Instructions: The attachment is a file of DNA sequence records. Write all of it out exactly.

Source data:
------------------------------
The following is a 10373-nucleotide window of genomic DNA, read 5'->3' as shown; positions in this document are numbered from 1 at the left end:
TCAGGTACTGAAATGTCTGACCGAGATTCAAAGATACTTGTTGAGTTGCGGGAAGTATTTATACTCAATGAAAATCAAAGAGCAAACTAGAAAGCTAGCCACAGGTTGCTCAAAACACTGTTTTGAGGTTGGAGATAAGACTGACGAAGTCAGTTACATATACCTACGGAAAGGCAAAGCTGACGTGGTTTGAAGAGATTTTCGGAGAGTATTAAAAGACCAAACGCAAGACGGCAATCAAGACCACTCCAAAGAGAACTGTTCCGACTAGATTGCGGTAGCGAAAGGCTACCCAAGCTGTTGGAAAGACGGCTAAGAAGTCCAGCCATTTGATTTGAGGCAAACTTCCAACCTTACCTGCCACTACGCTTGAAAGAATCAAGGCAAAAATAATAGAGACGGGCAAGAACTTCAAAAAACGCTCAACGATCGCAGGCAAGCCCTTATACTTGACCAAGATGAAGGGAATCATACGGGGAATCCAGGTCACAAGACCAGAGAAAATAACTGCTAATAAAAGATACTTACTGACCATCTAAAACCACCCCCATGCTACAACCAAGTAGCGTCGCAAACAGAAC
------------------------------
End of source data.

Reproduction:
The following is a 10373-nucleotide window of genomic DNA, read 5'->3' as shown; positions in this document are numbered from 1 at the left end:
TCAGGTACTGAAATGTCTGACCGAGATTCAAAGATACTTGTTGAGTTGCGGGAAGTATTTATACTCAATGAAAATCAAAGAGCAAACTAGAAAGCTAGCCACAGGTTGCTCAAAACACTGTTTTGAGGTTGGAGATAAGACTGACGAAGTCAGTTACATATACCTACGGAAAGGCAAAGCTGACGTGGTTTGAAGAGATTTTCGGAGAGTATTAAAAGACCAAACGCAAGACGGCAATCAAGACCACTCCAAAGAGAACTGTTCCGACTAGATTGCGGTAGCGAAAGGCTACCCAAGCTGTTGGAAAGACGGCTAAGAAGTCCAGCCATTTGATTTGAGGCAAACTTCCAACCTTACCTGCCACTACGCTTGAAAGAATCAAGGCAAAAATAATAGAGACGGGCAAGAACTTCAAAAAACGCTCAACGATCGCAGGCAAGCCCTTATACTTGACCAAGATGAAGGGAATCATACGGGGAATCCAGGTCACAAGACCAGAGAAAATAACTGCTAATAAAAGATACTTACTGACCATCTAAAACCACCCCCATGCTACAACCAAGTAGCGTCGCAAACAGAAC